Voluntary vs Involuntary Manslaughter
The basis for the difference between voluntary and involuntary manslaughter is the intention in killing. The crime of Manslaughter involves an unlawful killing but without any evil intention to commit the act of killing. Thus, like murder, it is an unlawful killing but with the absence of a mental element in the commission of the crime. Manslaughter does not contain a prior plan or scheme to commit the unlawful killing of a person. Therefore, it is not premeditated. Manslaughter is often divided into two categories, Voluntary Manslaughter and Involuntary Manslaughter. The distinction between the two categories is sometimes not clear and therefore tends to confuse many. However, an understanding of what falls within the purview of each category will help to illustrate the difference between the two.
What is Voluntary Manslaughter?
Voluntary Manslaughter commonly refers to a killing committed in the “heat of passion”. This means that the act was not pre-planned or plotted before, but the circumstances that led up to the act caused serious emotional distress such as rage or fear. These circumstances provoked the killer to commit the crime. “Heat of passion” crimes are best illustrated by situations such as a spouse caught in the act of adultery or a drunken fight between two persons that leads to a violent act causing death. Some definitions introduce it as an intentional killing wherein the perpetrator had no pre-planned intent to kill the other person but at that particular moment intended on inflicting serious bodily harm or causing death. This mental element is often accompanied by other surrounding circumstances that help reduce or lessen the severity of the charge. Simply put, Voluntary Manslaughter constitutes crimes committed in the heat of the moment due to certain circumstances that would cause serious emotional or mental distress. The impulse to strike at that moment is often judged by the standards of reasonableness wherein the court determines whether a reasonable person in such circumstances would have reacted in a similar way.
What is Involuntary Manslaughter?
Involuntary Manslaughter, however, refers to an unlawful killing but without any mental element whatsoever. Thus, it does not include crimes committed in the heat of the moment. Involuntary Manslaughter consists of death that results from a negligent act or a failure to exercise the legal duty of care. In the case of Involuntary Manslaughter, the person committing the unlawful killing did not intend to cause bodily harm or even kill the victim. Many jurisdictions categorize Involuntary Manslaughter into different types and these differ among each jurisdiction. For example, some jurisdictions will further divide Involuntary Manslaughter into either constructive manslaughter also known as unlawful act manslaughter, gross negligence manslaughter, or criminally negligent manslaughter. Think of Involuntary Manslaughter as a situation in which a person commits an unlawful or reckless act and as a result of that act kills another person. For example, A is driving under the influence of alcohol and is heavily intoxicated. Further, A is driving at a high speed. A does not see B crossing the road. Unknowingly and without any intention, A knocks B down, killing B instantly. A will then be charged with the crime of Involuntary Manslaughter. This crime illustrates the guilty party’s negligence, recklessness or failure to exercise a legal duty of care.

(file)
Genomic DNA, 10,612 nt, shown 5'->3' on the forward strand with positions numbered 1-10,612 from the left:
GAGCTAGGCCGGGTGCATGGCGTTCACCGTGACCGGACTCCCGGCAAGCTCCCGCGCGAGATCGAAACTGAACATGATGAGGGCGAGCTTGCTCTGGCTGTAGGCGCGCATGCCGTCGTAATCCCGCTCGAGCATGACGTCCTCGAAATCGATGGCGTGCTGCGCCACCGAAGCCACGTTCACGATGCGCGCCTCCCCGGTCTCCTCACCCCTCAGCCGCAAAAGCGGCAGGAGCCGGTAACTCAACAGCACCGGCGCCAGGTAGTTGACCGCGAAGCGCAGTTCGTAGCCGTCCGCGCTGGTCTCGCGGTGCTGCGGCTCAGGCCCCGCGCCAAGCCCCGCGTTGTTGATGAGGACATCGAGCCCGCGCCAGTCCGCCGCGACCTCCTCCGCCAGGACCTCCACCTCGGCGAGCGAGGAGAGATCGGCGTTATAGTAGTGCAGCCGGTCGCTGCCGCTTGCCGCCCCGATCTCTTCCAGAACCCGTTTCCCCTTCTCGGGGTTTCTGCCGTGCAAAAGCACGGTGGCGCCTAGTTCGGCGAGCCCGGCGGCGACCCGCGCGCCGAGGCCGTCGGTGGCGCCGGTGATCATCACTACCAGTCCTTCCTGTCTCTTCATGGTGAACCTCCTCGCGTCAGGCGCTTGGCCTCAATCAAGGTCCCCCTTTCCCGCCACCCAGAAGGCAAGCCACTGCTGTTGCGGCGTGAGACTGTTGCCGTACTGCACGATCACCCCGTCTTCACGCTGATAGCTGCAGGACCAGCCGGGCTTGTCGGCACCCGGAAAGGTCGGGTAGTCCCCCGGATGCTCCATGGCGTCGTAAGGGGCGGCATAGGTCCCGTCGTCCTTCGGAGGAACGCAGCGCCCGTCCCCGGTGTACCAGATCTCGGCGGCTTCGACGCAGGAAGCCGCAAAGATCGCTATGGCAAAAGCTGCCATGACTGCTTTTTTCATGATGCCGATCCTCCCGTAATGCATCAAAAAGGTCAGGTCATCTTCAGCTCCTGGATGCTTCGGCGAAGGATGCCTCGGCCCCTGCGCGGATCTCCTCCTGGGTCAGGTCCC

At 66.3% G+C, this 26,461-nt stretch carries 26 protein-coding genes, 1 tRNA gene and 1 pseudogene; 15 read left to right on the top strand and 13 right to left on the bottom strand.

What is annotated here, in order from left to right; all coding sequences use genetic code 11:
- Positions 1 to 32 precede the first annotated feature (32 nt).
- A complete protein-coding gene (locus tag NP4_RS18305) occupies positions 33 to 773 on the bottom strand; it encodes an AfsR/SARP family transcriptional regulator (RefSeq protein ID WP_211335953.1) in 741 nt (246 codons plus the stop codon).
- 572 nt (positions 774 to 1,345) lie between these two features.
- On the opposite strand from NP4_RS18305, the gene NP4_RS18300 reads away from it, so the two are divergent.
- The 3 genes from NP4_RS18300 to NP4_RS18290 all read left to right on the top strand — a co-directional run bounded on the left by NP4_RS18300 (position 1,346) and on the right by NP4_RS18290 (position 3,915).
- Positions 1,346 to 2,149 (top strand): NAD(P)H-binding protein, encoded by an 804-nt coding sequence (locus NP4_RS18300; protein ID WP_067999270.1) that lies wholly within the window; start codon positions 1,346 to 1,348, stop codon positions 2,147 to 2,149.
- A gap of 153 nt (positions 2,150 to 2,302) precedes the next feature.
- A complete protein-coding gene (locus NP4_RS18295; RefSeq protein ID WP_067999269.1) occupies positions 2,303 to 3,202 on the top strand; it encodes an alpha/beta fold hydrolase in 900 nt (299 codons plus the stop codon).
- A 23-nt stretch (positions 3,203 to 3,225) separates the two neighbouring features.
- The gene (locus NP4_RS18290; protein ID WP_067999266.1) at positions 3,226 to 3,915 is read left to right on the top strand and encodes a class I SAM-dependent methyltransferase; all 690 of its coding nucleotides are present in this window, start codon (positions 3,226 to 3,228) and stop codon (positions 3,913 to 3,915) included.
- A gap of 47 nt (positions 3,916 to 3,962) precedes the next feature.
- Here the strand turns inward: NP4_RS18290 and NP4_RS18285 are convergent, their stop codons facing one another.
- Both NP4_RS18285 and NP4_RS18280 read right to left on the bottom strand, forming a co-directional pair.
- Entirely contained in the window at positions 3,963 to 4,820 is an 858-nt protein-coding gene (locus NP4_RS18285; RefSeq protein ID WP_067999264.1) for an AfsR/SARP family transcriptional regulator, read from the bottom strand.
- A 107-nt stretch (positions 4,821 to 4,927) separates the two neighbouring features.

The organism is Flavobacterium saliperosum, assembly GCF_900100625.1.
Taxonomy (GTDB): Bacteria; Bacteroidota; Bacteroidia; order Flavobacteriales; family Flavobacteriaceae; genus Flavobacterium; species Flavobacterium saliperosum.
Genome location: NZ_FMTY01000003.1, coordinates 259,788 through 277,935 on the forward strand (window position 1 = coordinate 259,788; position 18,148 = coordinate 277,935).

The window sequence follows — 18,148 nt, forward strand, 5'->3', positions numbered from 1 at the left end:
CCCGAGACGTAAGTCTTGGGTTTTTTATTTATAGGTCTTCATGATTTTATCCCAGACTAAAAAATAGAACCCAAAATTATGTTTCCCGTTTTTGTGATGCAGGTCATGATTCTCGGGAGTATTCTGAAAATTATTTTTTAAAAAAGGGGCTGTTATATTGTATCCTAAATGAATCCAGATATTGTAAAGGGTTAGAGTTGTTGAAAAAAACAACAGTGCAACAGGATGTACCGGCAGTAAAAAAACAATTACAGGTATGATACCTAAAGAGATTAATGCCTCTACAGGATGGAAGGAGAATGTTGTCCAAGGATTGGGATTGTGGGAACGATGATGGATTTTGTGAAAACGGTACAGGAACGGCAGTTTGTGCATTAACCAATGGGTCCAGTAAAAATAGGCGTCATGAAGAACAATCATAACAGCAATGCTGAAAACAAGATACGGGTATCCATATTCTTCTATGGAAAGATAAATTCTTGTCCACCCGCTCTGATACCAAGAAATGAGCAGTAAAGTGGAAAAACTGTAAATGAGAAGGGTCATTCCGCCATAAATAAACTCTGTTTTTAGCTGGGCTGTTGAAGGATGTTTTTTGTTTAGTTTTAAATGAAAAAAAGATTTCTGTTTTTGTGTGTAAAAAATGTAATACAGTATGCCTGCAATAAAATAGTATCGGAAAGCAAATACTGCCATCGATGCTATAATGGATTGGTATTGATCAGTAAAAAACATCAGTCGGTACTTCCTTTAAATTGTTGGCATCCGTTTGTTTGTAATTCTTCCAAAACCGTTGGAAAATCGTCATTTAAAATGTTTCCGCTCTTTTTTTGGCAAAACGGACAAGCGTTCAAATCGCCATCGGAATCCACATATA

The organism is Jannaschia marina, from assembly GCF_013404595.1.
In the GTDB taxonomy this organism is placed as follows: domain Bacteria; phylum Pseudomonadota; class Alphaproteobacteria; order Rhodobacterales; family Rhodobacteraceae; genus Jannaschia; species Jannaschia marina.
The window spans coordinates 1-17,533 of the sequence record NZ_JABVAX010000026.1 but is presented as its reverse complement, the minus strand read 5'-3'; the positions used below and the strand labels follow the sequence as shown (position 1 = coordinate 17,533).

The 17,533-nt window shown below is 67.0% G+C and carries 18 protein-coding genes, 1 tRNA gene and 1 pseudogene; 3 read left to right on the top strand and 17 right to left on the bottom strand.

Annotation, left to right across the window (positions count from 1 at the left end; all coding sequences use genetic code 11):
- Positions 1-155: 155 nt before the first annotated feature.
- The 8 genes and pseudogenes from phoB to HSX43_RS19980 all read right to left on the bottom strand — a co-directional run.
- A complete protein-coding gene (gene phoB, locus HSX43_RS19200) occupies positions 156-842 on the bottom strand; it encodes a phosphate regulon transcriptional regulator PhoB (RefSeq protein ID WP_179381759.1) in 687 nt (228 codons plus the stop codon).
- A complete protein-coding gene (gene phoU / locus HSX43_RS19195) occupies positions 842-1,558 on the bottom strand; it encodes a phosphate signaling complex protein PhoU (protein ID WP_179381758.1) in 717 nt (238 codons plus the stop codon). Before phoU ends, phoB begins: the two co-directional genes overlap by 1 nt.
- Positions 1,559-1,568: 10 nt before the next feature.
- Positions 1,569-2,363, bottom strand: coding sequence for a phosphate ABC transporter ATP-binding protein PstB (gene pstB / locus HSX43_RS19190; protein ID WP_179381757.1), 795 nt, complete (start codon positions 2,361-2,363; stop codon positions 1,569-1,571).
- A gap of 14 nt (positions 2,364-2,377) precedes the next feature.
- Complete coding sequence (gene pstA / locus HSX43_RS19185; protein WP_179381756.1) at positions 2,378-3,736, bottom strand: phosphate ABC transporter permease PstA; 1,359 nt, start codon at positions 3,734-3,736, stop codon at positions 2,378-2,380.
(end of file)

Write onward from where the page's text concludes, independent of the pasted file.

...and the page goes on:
What is the difference between Voluntary and Involuntary Manslaughter?
• Voluntary Manslaughter has an element of intention in that the guilty party intended to cause serious harm to the other person at that particular moment.
• Involuntary Manslaughter involves an unlawful killing that is committed without any intention.
• The crime of Voluntary Manslaughter is committed in the heat of the moment owing to certain circumstances that provoked the guilty party to inflict harm.
• Involuntary Manslaughter is often committed due to the guilty party’s negligent behaviour, recklessness or failure to exercise a legal duty of care.
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